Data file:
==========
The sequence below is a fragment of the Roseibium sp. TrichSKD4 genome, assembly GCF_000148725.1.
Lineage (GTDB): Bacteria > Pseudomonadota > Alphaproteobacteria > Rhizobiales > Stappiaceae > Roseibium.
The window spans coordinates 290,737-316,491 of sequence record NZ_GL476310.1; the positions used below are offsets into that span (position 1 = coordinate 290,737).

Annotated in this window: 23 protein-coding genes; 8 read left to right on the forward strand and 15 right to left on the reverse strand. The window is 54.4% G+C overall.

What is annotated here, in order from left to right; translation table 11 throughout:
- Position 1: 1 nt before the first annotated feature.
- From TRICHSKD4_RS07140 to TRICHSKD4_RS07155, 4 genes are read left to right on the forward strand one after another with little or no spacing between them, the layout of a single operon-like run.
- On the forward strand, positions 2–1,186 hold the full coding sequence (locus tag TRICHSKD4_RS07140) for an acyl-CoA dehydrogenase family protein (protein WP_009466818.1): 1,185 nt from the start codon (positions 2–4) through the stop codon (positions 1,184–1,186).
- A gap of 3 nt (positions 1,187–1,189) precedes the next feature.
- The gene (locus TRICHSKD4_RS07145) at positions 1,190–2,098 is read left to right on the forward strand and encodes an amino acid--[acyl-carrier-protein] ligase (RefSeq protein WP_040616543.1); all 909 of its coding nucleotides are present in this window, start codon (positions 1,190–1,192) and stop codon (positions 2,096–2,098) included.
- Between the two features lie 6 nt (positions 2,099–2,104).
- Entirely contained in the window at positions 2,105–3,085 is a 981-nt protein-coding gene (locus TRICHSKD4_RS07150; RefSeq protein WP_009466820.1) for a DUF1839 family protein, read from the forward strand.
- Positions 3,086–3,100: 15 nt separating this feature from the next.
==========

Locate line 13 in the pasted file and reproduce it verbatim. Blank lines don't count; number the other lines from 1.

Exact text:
- Positions 3,086–3,100: 15 nt separating this feature from the next.